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Part 4: Bystander interventions in violence prevention

Encourage. Support. Act!

Bystander Approaches to Sexual Harassment in the Workplace



Part 4: Bystander
interventions in violence prevention

Bystanders have received growing attention as a potential means of violence
prevention. Amongst efforts oriented towards the primary prevention of domestic
and family violence, sexual violence and other forms of interpersonal violence,
mobilising bystanders to prevent and respond to violence or to the situations
and factors which increase the risk of violence taking place (‘bystander
intervention’), is understood as an important form of primary prevention
and is an increasingly prominent
strategy.[196]

In the field of violence prevention, strategies focused on bystander
intervention have been primarily developed in relation to specific forms of
violence, particularly physical and sexual violence and related forms of
coercion and abuse between adults who know each other. However, there has been
less attention on bystander intervention for other forms of interpersonal
violence such as male-male public violence, child sexual abuse and sexual
harassment.

Bystanders, in the violence prevention literature, are understood to be
individuals who observe an act of violence, discrimination, or other problematic
behaviour, but who are not its direct perpetrator or
victim.[197] Rather, bystanders
are onlookers, spectators or otherwise present in some sense. However, in some
accounts of bystander intervention, the term ‘bystander’ expands to
include those who directly perpetrate violence. For example, in a revision by
McMahon and colleagues [198] of a
scale for measuring bystander behaviour first developed by Banyard and
colleagues, several items regarding individuals’ own practices of sexual
consent were included. Such accounts blur the line between bystanders to violence and perpetrators of violence. In practice of course, individuals
who act as prosocial bystanders, intervening in others’ violent and
violence-supportive behaviours, should ‘put their own house in
order’, ensuring that they do not use violence themselves. Notwithstanding
this conflation of terms, it is preferable to reserve the term
‘bystander’ for those who are not directly involved in the violence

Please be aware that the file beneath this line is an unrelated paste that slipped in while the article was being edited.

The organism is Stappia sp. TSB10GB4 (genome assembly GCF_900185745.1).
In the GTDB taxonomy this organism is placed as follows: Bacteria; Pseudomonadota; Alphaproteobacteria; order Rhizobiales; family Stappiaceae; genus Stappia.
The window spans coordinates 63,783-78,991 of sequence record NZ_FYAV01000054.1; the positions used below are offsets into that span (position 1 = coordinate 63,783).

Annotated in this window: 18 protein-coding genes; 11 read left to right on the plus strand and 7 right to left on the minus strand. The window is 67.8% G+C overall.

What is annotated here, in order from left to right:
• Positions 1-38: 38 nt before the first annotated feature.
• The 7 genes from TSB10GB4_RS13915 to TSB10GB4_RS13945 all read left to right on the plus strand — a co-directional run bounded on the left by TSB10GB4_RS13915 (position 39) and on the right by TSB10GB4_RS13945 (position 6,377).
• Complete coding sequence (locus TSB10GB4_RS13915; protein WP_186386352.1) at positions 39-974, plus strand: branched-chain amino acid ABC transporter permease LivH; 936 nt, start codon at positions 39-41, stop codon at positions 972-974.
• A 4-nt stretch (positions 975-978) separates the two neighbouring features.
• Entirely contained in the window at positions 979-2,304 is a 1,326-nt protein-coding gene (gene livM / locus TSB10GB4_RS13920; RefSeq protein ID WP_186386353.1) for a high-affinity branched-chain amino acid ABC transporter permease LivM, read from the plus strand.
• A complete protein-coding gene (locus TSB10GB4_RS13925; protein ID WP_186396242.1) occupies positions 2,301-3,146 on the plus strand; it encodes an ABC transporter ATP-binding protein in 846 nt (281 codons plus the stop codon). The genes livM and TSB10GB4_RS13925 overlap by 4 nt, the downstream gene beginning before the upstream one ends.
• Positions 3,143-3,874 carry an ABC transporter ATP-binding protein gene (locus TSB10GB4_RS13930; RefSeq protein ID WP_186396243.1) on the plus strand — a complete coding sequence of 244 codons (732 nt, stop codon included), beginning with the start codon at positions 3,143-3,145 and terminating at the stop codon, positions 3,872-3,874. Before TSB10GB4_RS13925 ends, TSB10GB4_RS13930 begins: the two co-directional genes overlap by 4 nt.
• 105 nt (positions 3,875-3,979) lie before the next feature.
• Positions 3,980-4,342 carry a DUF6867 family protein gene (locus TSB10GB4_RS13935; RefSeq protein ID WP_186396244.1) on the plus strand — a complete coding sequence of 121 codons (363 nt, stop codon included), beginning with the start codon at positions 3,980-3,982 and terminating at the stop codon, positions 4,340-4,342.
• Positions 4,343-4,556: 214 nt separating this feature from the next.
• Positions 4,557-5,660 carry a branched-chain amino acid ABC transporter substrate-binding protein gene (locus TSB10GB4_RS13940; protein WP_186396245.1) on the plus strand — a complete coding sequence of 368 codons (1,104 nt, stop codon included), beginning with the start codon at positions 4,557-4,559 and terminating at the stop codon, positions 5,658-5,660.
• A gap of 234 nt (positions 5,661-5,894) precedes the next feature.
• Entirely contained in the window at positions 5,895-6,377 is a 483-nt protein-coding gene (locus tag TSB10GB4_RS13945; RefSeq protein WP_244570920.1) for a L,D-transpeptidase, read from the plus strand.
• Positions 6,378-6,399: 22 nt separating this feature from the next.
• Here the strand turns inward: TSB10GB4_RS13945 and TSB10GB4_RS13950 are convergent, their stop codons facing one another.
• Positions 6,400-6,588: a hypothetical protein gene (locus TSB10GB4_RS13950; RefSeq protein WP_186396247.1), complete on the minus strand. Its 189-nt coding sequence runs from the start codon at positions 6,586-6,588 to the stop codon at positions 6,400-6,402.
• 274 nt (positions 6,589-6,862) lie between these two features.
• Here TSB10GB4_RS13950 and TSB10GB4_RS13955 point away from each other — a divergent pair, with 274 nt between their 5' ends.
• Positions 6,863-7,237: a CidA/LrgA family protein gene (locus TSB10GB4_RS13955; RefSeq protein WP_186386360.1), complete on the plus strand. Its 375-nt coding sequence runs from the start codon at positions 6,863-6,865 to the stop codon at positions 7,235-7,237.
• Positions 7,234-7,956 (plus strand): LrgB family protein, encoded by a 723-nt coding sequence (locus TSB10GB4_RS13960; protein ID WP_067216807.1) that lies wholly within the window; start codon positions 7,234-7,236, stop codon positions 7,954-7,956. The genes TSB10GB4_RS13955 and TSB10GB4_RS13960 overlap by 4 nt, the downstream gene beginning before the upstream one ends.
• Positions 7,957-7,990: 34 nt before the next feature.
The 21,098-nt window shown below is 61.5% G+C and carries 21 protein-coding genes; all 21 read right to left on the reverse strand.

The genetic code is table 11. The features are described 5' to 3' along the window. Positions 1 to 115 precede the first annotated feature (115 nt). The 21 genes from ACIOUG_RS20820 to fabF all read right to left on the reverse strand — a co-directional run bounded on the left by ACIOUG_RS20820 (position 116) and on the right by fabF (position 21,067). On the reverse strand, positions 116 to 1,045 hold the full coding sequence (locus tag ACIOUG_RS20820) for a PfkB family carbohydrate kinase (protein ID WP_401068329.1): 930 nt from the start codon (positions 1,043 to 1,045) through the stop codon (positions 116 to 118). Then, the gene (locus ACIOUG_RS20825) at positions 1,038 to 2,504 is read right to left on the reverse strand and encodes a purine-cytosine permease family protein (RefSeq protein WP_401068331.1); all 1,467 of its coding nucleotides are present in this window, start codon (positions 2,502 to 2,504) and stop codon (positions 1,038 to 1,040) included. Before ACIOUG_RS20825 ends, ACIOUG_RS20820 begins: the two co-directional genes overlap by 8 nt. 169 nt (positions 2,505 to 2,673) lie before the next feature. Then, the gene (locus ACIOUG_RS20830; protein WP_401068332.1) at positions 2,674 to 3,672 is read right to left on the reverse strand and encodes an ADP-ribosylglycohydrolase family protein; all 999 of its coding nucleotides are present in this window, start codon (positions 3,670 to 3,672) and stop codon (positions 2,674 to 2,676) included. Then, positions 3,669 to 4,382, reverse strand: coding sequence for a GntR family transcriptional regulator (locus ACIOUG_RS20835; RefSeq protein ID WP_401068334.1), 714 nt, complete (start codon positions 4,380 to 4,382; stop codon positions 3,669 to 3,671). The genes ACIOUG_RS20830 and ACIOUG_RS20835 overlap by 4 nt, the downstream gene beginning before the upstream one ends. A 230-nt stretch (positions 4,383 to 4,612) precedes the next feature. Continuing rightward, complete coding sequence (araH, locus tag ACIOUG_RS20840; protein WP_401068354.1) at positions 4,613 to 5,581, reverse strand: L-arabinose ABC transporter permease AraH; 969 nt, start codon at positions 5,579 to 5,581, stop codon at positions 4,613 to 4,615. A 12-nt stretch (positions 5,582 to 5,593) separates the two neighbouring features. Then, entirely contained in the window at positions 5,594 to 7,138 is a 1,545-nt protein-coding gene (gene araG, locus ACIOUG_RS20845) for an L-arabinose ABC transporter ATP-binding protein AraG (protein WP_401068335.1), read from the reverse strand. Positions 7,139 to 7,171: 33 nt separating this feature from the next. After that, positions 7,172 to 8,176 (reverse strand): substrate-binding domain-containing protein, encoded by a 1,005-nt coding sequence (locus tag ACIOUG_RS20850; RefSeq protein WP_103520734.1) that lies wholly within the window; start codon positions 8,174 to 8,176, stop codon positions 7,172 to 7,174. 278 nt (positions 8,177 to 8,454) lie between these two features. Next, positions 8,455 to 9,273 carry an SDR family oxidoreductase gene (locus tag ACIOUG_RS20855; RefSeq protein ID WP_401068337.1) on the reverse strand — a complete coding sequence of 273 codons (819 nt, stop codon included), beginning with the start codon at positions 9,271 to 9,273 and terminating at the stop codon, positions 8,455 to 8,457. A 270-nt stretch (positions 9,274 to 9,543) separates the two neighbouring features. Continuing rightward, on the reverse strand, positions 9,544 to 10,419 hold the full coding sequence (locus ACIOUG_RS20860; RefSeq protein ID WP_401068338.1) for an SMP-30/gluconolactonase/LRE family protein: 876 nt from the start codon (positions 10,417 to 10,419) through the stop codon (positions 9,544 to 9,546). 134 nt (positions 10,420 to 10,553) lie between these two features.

in question.

Work on bystanders to violence distinguishes between ‘passive’
bystanders, who do not act or intervene and ‘active bystanders’ who
take action. Active or ‘pro-social’ bystanders may take action
to:

  1. Stop the perpetration of a specific incident of violence;
  2. Reduce the risk of violence escalating and prevent the physical,
    psychological and social harms that may result; and
  3. Strengthen the conditions that work against violence
    occurring.[199]

The
following section addresses how bystander interventions are framed as various
levels of prevention, the specific behaviours of bystanders that can be
encouraged and supported, the kinds of strategies that have been employed in the
violence prevention area and the effectiveness of these strategies.

4.1 The framing of
bystander intervention as prevention

Efforts to prevent and reduce domestic violence and sexual violence in the
past two decades have been marked by a growing emphasis on both the primary
prevention of these forms of violence and on the need to engage men in a range
of prevention strategies. The increasing prominence of bystander intervention is
informed by both these emphases.

In the last two decades, prevention has become a central focus of community
and government efforts to address men’s violence against women. This
development reflects the recognition that it is important to not only respond to
the victims and perpetrators of violence, but also work to prevent violence from
occurring in the first place. Efforts have been made to address the underlying
causes of violence, in order to reduce its occurrence and ultimately, to
eliminate it altogether. Prevention work has only become possible because of
years of hard work and dedication by survivors, advocates, prevention educators
and other professionals.[200] It
is important to note however, that primary prevention efforts complement, but do
not replace or take priority over, work with victims and survivors.

Activities to prevent and respond to violence can be classified in a number
of ways. One of the most common is a three-part classification of activities
according to when they occur in relation to
violence:[201]

  • Before the problem starts: Primary prevention

    • Activities which take place before violence has occurred to
      prevent initial perpetration or victimisation.
  • Once the problem has begun: Secondary prevention
    • Immediate responses after violence has occurred to deal with
      the short-term consequences of violence, to respond to those at risk and to
      prevent the problem from occurring or progressing.
  • Responding afterwards: Tertiary prevention
    • Long-term responses after violence has occurred to deal with
      the lasting consequences of violence, minimise its impact and prevent further
      perpetration and victimisation.

Primary prevention
strategies are implemented before the problem ever occurs. In relation to
violence by boys and men against girls and women for example, these early
strategies aim to lessen the likelihood of boys and men using violence, or girls
and women suffering violence, in the first place. Therefore, primary prevention
strategies strive to circumvent
violence[202], remove the causes
or determinants of violence, prevent the development of risk factors associated
with violence and /or enhance protective factors against
violence.[203] They are successful